The Not-So-Scientific Science of Spending

While out to dinner with a friend recently, I was faced with the seemingly small decision of choosing which glass of wine to order. With prices ranging from $10 to $17, my least favorite variety was available at the “bargain price” of $10, and a delectable Nebbiolo was available for $16. I was very tempted to splurge on the Nebbiolo, rationalizing that being out to dinner with one of my best girlfriends was occasion enough to justify the price.

Then, it dawned on me: I hardly ever spend $16 on a bottle of wine, so why was I willing to spend that much on one, single glass? Why does dinner out justify such a dramatic increase in my willingness to spend? Am I totally irresponsible with my money?!

Our poor parents – it seems like they get blamed for everything. However, we cannot blame them for our spending habits, unless you’d fault them for giving birth to you...

According to Dr. Hersh Shefrin, a professor in the finance department at Santa Clara University’s Leavey School of Business, our propensity to spend and save money is coded into our DNA. Much like athletic ability, we are pre-programmed to be good (or bad) with money!

When faced with a spending choice, such as how much to spend on a glass of wine, there’s a specific gene that helps determine our decision. Dr. Shefrin explains, “Only 25% of us are born with the ‘good’ variant of that gene. Some people are simply better than others at self-control, and neuroscientific studies have shed light on why this is the case.”

Knowing that science isn’t on my side and there’s a 75% chance I’m genetically predisposed to making bad decisions with money, I decided it was time for a bit of reflection. I looked back on recent bank statements to examine my spending behavior over the past couple of months, and began to realize that while I have several “spending rules” for myself, they don’t always make sense…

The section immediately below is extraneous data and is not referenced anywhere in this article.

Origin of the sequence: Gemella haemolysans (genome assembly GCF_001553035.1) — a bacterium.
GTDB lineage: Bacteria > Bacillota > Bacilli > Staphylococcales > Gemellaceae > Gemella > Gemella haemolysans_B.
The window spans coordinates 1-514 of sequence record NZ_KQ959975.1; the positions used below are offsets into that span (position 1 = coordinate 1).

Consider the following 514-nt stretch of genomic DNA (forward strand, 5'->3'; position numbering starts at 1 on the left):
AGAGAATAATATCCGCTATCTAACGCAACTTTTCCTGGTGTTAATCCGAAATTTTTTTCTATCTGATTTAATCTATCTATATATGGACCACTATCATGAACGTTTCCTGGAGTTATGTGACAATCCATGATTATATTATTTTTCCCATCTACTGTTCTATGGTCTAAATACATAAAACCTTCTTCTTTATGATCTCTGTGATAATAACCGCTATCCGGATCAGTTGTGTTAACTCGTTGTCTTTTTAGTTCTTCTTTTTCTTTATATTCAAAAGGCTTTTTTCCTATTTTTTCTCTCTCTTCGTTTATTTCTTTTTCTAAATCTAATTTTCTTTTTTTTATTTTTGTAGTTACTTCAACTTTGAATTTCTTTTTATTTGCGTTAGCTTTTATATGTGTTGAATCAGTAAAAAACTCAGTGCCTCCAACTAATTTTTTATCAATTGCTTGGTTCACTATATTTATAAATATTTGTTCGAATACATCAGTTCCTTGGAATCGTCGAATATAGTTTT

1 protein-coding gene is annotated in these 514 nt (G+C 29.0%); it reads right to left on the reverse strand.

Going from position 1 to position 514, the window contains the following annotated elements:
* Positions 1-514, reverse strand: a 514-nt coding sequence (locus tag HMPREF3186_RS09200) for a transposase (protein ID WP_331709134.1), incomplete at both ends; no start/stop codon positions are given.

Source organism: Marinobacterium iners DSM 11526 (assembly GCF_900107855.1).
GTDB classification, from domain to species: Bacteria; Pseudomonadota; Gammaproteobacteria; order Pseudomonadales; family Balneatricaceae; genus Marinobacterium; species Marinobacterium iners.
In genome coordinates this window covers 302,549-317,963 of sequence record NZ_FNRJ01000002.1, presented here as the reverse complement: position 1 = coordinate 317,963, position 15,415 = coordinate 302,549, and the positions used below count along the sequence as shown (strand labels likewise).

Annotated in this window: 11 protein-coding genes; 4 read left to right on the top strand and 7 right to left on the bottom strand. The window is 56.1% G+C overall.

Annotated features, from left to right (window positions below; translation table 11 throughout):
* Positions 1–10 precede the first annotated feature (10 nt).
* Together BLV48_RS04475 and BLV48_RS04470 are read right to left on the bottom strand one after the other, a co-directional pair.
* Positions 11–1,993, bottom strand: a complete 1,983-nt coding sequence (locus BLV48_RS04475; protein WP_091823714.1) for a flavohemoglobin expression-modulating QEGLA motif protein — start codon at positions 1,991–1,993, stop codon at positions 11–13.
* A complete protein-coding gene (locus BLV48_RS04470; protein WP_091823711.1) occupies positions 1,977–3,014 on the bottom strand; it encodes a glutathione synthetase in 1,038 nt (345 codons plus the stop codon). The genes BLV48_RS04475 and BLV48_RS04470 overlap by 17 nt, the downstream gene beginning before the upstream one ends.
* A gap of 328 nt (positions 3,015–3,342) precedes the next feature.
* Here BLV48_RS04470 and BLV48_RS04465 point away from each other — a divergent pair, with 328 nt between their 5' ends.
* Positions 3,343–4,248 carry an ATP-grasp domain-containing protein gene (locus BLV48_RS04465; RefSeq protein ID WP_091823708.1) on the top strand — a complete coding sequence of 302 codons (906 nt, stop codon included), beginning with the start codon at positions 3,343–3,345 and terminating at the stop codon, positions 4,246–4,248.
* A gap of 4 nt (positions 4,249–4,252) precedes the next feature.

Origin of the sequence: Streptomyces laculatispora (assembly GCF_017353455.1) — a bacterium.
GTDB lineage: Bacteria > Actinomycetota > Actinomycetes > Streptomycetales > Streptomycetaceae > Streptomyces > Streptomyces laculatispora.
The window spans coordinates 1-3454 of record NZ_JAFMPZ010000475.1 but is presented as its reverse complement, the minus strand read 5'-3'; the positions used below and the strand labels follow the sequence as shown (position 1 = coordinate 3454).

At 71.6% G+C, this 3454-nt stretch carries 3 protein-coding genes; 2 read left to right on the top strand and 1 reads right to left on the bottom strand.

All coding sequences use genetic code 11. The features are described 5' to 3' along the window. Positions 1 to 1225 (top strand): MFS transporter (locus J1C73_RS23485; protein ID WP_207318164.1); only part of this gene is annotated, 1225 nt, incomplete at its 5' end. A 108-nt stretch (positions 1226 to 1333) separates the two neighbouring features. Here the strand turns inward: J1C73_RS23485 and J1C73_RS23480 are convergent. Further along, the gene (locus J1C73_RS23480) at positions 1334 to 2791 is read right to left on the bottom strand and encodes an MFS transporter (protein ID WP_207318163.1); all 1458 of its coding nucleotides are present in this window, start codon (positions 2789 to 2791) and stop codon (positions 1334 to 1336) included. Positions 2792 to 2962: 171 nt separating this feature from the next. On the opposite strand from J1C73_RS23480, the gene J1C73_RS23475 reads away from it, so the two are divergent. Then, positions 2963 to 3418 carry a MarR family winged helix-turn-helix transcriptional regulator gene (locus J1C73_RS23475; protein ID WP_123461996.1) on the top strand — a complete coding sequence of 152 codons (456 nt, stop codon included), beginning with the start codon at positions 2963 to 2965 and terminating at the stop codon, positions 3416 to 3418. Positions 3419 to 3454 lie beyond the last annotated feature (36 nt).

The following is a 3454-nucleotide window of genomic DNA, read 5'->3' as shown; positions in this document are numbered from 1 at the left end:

I’ll spend $8 per month on Hulu, but am not willing to splurge $4 extra dollars for the ad-free subscription – even if it would save me a ton of time by skipping the ads. I will, however, shell out $15-20 on Uber’s each week to save myself some time.

I’m dumbfounded by the $17 price tag for on-demand “Movies That Are Still In Theatres,” but will happily spend $50 going to the movies with my husband. (Once you smell the popcorn, you can never resist!) What makes my bias against on-demand movies all the more mind-boggling is that I prefer to watch movies from the comfort of my own home.

I’ll tip my barista a dollar each time I buy coffee, but asked to spend 99 cents on an app upgrade… forgetaboutit!

My rules for spending seem to make perfect sense in isolation (~$10 on a bottle at the store; $10-14 for a glass at a restaurant), but become completely irrational when laid out next to each other. Fortunately for me – and anyone with contradictory spending rules – it’s less important that our rules make sense together, and much more important that we simply have rules.

As rational or irrational as they may seem, the rules we set for ourselves make-up our holistic spending habits. According to MIT’s Professor Drazen Prelec, we create these rules based on past experiences and future expectations. We then use our rules as shortcuts to everyday purchasing decisions, saving time and brainpower.

If or when we break our rules, we’re haunted by good old fashioned [Catholic] guilt. Professor Prelec explains, “Let’s say I decide to splurge and buy cheese that costs $20 a pound. The guilt I’ll feel about breaking one of my rules will probably ruin some of my enjoyment of eating the cheese. I call that sting the ‘moral tax on consumption.’ It interferes with the pleasure of consumption.”